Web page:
«Popular Fiction and the Popular Press in Kenya This chapter explores the emergence and growth of popular fiction in Kenya while examining the role of ...»
These included Drum, True Love, Men Only, Trust, Viva and Joe among others (See Kenya Times, January 15, 1989). For purposes of this discussion, I want to use Joe and Drum as representative samples of the popular magazines in Kenya being arguably the most popular of these magazines especially in the 1970s. Joe was published regularly between 1973 and 1979 and can be credited for exposing the works of a number of popular fiction writers in Kenya. The magazine was named after a character ‘Joe’ who had been popularised by writer/publisher Hillary Ng’weno in a satirical newspaper column With a Light Touch published in the Daily Nation. Ng'weno co-founded Joe with Terry Hirst, a former lecturer at Kenyatta University. Joe defined the place of popular fiction in the newspaper and magazine genres by moulding what one may call a narrative frame for this genre. According to Frederiksen (1991), Joe
served three main functions:
[I]t was a mouthpiece of the new African middle and lower classes, it acted as a socialising agent, educating people on how to be urban and it contributed to a fairly democratic public sphere in which issues of importance to the urban population of Kenya could be voiced and discussed (cited in Newell, 2002: 101-2).
Tawana Kupe (1997) provides a similar argument about the role of the popular magazine in Zimbabwe noting how it “seeks to create a public sphere that is in principle accessible to all who have basic literacy skills to read and write… reporting a wide variety of issues across multiple genres, they seek to appeal to everyone” (140). The fiction writing in Joe significantly influenced the popular novel in Kenya. For instance, in terms of thematic orientation, Joe’s major concerns revolved around the everyday problems of the urban population, told in a language that was equally ‘urbanised’. Both Maillu and Mangua’s work also reflect these features.
Joe was partly modelled on the successful South African magazine Drum, arguably the most successful popular magazine yet in Africa. Drum was established in the 1950s in South Africa to cater for the black urban population. In a foreword to Dorothy Woodson’s An Index to Africa’s Leading Magazine 1951-1965, Anthony Sampson, a former editor of the magazine, describes the 1950s in South Africa as a time when “the tensions and sufferings in townships pressed blacks both to laugh and protest at them”, a situation that naturally engendered the emergence and politicisation of various sites of cultural production including theatre, music, and fiction.
Historically, the 1950s saw the rigorous enforcement of the apartheid system in South Africa following National Party’s ascension to power in 1948. The period also coincided with the stepping up of the defiance against the apartheid regime by the African National Congress (ANC). The black popular media among several forms of popular arts gradually evolved into sites of popular protest. Founded by James Bailey, R. J. Stratford and R. J Crisp, Drum was edited over successive years by Anthony Sampson, Sylvester Stein and Tom Hopkinson. While originally published only in South Africa, the magazine later published separate editions for East, West and Central Africa.
Drum’s approach to social and political commentary was through investigative exposés, photography and fiction. The magazine also featured personality profiles, local news, gossip columns and literary essays. In its early years Drum’s writers included popular names such as Henry Nxumalo also known as “Mr. Drum”, Can Themba, Todd Matshikiza, Arthur Maimane, Casey Motsitsi and Nat Nakasa. Others who worked at the magazine but were already emerging literary names in the country included Ezekiel Mphahlele and Lewis Nkosi. Several contributors from other parts of Africa were also published in the magazine. Dorothy Woodson (1988) argues that individually and collectively, these writers developed a new form of journalism, which she has called the “Drum School”. It was a kind of writing that “had a certain immediacy and vibrancy to it… in spite of their own frustrations, the writers were capable of laughing at themselves and this gave a particular bittersweet ambiance to the magazine, at least through the 1950s” (4). Rabkin (1975) describes the fiction in Drum as having been marked with a “distinctive style and flavour of its own… so often unorthodox in its execution… it reflected both naiveté and sophistication to an unusual degree” (108). Today, Drum is considered the prototype of the popular magazine tradition in Africa and its influences were easily discernible in Joe magazine and later in fiction columns such as Whispers in the mainstream newspapers.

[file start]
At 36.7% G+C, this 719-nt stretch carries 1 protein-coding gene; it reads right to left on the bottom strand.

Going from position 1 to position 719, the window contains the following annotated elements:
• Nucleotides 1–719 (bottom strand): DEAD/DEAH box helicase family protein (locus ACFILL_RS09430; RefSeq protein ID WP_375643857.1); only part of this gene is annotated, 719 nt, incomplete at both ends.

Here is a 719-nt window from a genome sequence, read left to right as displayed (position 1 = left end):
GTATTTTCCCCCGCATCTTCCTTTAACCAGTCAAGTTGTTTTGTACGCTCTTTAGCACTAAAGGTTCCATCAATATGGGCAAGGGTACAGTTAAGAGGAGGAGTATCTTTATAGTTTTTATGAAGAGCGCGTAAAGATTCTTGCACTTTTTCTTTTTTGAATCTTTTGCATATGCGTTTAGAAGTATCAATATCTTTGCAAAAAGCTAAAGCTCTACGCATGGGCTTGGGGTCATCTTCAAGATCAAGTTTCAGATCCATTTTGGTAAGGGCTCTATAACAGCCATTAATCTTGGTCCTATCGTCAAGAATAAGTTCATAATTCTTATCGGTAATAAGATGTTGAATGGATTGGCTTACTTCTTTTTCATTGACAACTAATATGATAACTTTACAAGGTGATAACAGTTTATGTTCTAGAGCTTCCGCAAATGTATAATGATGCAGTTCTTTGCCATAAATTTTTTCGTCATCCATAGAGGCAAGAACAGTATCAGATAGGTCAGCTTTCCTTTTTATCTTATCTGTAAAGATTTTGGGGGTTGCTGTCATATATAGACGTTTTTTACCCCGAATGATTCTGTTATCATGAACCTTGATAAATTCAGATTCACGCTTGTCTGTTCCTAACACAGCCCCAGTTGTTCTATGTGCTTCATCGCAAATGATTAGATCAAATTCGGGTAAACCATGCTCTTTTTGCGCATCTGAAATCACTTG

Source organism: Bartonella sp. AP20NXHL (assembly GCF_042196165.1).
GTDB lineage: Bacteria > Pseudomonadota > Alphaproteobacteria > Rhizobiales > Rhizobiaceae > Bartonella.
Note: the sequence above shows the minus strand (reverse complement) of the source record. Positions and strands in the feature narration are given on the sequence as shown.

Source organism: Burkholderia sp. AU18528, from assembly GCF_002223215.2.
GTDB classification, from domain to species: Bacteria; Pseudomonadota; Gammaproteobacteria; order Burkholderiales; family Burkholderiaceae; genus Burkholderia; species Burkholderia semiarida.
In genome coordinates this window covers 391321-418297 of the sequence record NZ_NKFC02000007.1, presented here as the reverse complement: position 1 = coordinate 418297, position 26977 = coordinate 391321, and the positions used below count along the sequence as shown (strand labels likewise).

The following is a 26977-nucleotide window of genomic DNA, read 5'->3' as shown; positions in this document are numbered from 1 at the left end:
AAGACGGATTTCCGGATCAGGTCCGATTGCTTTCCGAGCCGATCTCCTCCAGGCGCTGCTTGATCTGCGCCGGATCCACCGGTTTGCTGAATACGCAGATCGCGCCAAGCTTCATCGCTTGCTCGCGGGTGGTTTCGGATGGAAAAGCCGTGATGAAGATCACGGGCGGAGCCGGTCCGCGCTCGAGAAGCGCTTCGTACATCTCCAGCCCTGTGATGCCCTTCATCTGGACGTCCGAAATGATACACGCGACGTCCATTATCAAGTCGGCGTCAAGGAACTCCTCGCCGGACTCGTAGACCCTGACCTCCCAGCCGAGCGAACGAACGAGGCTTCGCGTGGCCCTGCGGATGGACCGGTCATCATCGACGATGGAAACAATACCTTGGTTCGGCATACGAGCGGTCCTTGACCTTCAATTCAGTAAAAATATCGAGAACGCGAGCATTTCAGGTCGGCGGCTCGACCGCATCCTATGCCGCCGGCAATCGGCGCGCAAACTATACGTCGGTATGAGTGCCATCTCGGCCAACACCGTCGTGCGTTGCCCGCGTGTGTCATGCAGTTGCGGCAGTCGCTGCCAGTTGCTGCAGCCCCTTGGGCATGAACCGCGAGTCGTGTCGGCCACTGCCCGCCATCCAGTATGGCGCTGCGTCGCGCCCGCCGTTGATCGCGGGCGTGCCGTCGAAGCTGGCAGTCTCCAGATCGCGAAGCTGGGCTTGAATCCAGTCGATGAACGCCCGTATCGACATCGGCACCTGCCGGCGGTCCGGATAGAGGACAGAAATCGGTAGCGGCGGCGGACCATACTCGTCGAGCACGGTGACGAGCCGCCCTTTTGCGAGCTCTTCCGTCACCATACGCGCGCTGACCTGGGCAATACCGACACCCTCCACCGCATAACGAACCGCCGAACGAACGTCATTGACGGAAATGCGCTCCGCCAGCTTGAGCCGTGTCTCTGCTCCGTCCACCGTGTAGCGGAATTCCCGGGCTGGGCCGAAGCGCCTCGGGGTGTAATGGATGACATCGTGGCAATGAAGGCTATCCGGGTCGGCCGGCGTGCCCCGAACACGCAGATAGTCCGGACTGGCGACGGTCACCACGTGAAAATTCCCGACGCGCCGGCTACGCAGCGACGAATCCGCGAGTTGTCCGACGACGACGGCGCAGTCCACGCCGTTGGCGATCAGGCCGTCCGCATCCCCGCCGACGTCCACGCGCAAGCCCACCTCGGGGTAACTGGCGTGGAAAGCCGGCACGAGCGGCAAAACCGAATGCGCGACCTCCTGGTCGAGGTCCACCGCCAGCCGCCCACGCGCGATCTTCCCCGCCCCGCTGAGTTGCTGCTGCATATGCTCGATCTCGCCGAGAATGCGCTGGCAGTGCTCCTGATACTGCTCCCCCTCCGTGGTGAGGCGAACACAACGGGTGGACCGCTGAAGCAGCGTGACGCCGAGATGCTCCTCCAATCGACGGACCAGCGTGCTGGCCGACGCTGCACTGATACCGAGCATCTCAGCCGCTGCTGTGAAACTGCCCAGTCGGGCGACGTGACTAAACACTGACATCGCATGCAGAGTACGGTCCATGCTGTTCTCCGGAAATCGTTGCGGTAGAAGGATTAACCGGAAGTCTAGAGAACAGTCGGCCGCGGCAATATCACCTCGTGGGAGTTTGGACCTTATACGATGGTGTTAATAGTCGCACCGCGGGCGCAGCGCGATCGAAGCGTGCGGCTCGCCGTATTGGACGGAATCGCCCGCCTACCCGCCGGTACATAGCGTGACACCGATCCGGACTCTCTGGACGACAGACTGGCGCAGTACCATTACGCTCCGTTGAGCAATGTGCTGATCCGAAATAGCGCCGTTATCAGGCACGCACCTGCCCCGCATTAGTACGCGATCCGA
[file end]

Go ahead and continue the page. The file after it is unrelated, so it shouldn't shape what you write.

Drum featured a number of genres; poetry, short fiction, cartoons, gossip columns, letters column, among others. Some of the columns which were to have a lasting influence in the magazine tradition in Africa included, “Speak up man” (letters to the editor), “Ask Dolly”, a column that handled readers’ personal problems, often of a sexual nature. This has turned out to be one of the most enduring columns in the popular magazine and newspaper in Africa. The fiction columns, also known as the “thematic columns” included Todd Matshikitza’s “With the Lid Off” described by Woodson (1988) as a “kind of social work type column specialising in tough luck stories” (5); Casey Motsisi’s “On the Beat” which was part factual, part fictional and featured the writer’s escapades in and around shebeens in Sophiatown (ibid.). Motsitsi also wrote “If Bugs Were Men”, a highly satirical condemnation of apartheid.
Among the columns written by foreign contributors was “West African Whispers” by Nelson Ottah who wrote under the pseudonym Coz Idapo for the magazine’s West African edition, but also featured in the Johannesburg edition (ibid.).
The Kenyan popular magazine and especially Joe featured an array of genres similar to those published in Drum, among them, and perhaps the most popular, the fiction stories and thematic columns. It is especially the thematic columns that Frederiksen finds definitive of Joe’s “excellence”. Joe carried an original short story in every issue, a number of part fiction, part factual columns, and a letters column similar to Drum’s “Speak up Man”. The letters column in Joe was titled “Dear Joe”. To encourage dialogue and discussion, readers were encouraged to join in debates, and responses were often solicited. Joe would ask readers to “drop me a letter expressing your feelings about things – even about me? I might print it—and then again I might not” (Frederiksen, 1991, cited in Newell, 2002: 98). Joe also featured plenty of visuals but more particularly graphics. Where Drum used photographs, Joe used graphics perhaps owing to its comparatively modest economic base.